In Argentina, for example, it reduces farm sales and increases absentee ownership.

The meat industry was in deep trouble, he said, and needed to be transformed to offer more security to farm workers, businesses and freezing workers. “At the moment there is so much uncertainty, a shrinking base of the number of sheep.. .

The meat industry does have problems but they’re not insurmountable and they won’t be solved by political meddling.

It’s not Labour’s industry, it’s is a collection of private businesses and co-operatives and it’s up to them to sort it out.

Primary Industry Minister Nathan Guy has the right approach:

. . . The best way to put a sector into a downward spiral is to consistently talk doom and gloom. It is not true that the meat industry is on the way out. This industry is capable of truly leading the world in its innovative and profitable approach to selling high quality meat.

I will continue to back this sector and I will continue to acknowledge the great success stories. We need to hear even more pride and passion from everyone involved. . .

My role as Minister is to listen to, to act on behalf of, and to support, this sector.

So I now publicly reiterate statements that I have made in a variety of forums. If a significant portion of the sector, and this means across the whole sector come together with a solution of how they want to better the industry, my door is open. I will listen and I will do what I can to support the sector.

Any substantial change needs to come with a very clear and very broad level of support. I am not prepared to interfere in the structure of a sector without the support of that sector. The Government doesn’t own the industry – you do.

I doubt that anyone in this room wants the heavy hand of government dreaming up bureaucratic solutions that haven’t come from the ground up. . .

The heavy hand of government is what Labour is threatening.

That and the CGT are two very good reasons why they’ll be struggling for the rural vote again.

A month with nothing to lose


Retiring isn’t a word that fits Shane Jones and in the wake of  his retirement from parliament he’s being anything but retiring.

Take a look at the list of stories on Jones and Labour in Dr Bryce Edwards’ Politics Daily.

Shane Jones and the Labour Party

Dave Armstrong (Stuff): Jones departure deals a painful blow to Labour

Michael Fox (Stuff): Labour reels in Jones’ wake

Tim Watkin (Pundit): Time running out for Labour

Vernon Small (Stuff): Church collapsed? Buy a house

John Armstrong: Labour’s brutal week reveals Achilles heel

Claire Trevett (Herald): Keeping up without Jones

TVNZ: Shane Jones reflects on life as a Labour MP

TVNZ: Labour strongest it’s been in a long time – party president

Jonathan Milne (Herald): Jones: ‘The right man in the wrong party’

Herald: Editorial: Labouring under false impressions

Deborah Mahuta-Coyle (Herald): Maori votes worth courting

Fran O’Sullivan (Herald): Labour hopes money policy will deflect focus from Jones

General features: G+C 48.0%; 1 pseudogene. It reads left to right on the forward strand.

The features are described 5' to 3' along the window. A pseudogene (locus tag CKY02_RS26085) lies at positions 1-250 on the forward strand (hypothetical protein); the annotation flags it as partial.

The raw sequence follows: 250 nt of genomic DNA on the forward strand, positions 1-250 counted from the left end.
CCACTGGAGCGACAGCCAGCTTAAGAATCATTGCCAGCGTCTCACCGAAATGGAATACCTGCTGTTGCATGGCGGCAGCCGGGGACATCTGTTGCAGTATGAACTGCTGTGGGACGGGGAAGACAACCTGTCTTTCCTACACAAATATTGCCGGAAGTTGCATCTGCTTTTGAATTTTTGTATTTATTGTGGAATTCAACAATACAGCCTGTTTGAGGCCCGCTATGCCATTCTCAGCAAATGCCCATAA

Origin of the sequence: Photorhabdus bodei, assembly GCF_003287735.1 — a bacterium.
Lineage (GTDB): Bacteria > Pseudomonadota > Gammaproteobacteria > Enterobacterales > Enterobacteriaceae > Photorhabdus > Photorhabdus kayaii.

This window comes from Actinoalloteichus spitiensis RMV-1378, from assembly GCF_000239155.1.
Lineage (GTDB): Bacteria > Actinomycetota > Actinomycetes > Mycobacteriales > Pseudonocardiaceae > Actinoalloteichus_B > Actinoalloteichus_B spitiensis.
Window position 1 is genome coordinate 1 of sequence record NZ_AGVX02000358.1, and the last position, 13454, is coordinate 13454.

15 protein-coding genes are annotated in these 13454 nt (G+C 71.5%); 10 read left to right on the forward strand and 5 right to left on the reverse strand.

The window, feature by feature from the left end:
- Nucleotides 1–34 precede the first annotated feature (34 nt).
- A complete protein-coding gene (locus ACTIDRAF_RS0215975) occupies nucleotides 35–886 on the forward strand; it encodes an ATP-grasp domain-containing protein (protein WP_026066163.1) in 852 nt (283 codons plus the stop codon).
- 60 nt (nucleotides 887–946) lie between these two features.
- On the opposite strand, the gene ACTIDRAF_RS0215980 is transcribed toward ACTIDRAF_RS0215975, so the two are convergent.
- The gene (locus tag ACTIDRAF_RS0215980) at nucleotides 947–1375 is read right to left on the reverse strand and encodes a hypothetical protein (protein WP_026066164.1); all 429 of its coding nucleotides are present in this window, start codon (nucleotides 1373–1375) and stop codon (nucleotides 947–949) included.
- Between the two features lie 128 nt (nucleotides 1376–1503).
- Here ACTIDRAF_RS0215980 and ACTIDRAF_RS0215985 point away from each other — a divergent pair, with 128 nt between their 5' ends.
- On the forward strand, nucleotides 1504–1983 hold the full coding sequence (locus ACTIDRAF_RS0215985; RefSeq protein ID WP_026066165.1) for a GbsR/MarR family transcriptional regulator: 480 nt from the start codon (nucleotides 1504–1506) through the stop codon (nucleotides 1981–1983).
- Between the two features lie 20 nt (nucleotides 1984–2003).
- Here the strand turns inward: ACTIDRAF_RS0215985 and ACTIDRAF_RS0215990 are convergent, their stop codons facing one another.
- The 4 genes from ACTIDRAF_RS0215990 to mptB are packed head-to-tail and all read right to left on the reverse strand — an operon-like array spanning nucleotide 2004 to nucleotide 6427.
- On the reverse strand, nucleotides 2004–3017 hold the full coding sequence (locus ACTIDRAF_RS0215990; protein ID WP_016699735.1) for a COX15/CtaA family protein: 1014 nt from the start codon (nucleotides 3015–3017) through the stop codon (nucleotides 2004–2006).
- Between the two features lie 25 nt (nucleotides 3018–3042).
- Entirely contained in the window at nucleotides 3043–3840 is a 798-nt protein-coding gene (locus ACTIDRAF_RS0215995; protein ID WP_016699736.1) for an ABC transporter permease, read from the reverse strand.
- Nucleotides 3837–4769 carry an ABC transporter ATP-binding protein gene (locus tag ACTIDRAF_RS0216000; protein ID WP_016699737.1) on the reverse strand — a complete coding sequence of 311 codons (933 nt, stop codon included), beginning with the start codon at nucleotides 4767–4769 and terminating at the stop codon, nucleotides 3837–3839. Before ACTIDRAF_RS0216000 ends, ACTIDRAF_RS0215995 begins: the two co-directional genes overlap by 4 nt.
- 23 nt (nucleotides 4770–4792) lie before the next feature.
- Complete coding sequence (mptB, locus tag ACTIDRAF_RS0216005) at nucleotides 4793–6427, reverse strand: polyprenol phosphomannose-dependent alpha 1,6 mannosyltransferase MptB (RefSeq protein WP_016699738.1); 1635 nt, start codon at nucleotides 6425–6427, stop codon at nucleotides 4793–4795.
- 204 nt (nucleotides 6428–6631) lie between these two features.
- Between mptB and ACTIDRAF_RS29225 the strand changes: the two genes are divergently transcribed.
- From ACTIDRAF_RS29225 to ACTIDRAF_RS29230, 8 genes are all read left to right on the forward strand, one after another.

NBR: Labour Party President says the Party is strongest it’s been ‘in a long time’

Rodney Hide (Herald): Reverse racism fails to raise ire

Ross Henderson (Stuff): Jones sells out to the capitalists

Taranaki Daily Times: Editorial – Labour treads water as Jones jumps ship

Michele Hewitson (Herald): Interview: Jacinda Ardern 

ODT: Editorial – Narrowing focus for Labour

NBR: Shane Jones farewells Labour, rejects ‘Green Gospel’

David Farrar (Kiwiblog):Jones says Greens are anti-industry

David Farrar (Kiwiblog): Labour’s woes

Fundamentally useless: Only Robertson can go to the centre

The Standard: The strength of the left: working together…

Martyn Bradbury (Daily Blog): Why Shane Jones won’t matter on September 20th and why Labour need to start talking about their first 100 days

John Sargeant (Stuff): Forget Jones, remember Jesus

Michael Cummings (Stuff): Editorial: Lessons from Jones’ departure

Nelson Mail: Editorial: Flawed MP leaves Labour in a pickle

Radio NZ: PSA sees political interference in Jones’ appointment

Isaac Davison (Herald): Parting shot undignified way to exit, says Turei

Jane Patterson (Radio NZ): Power play

Stephen Franks: The loss of Shane Jones is real for all of us

Danyl Mclauchlan (Dim-Post): The Beatification of St Jonesy

Martyn Bradbury (Daily Blog): Whare of Cards – It’s a shame that Shane sold out to keep up with the Joneses

Claire Trevett (Herald): Revealed: Shane Jones’ secret fear

Scott Yorke (Imperator Fish): This is treason, sirs!

Toby Manhire (Herald): RE: Shane – tsunami in the parliamentary pond

Josie Pagani (Pundit): Here’s what a real bloke sounds like

Tim Selwyn (Tumeke): Shane Jones Nationalised

Jane Clifton (Listener): Mr Untouchable

Ben Clark (The Standard): Politics bruises even Shane Jones

David Farrar (Kiwiblog): Jones cites Greens influence as factor in departure

Herald: Turei: Jones ‘won’t be missed’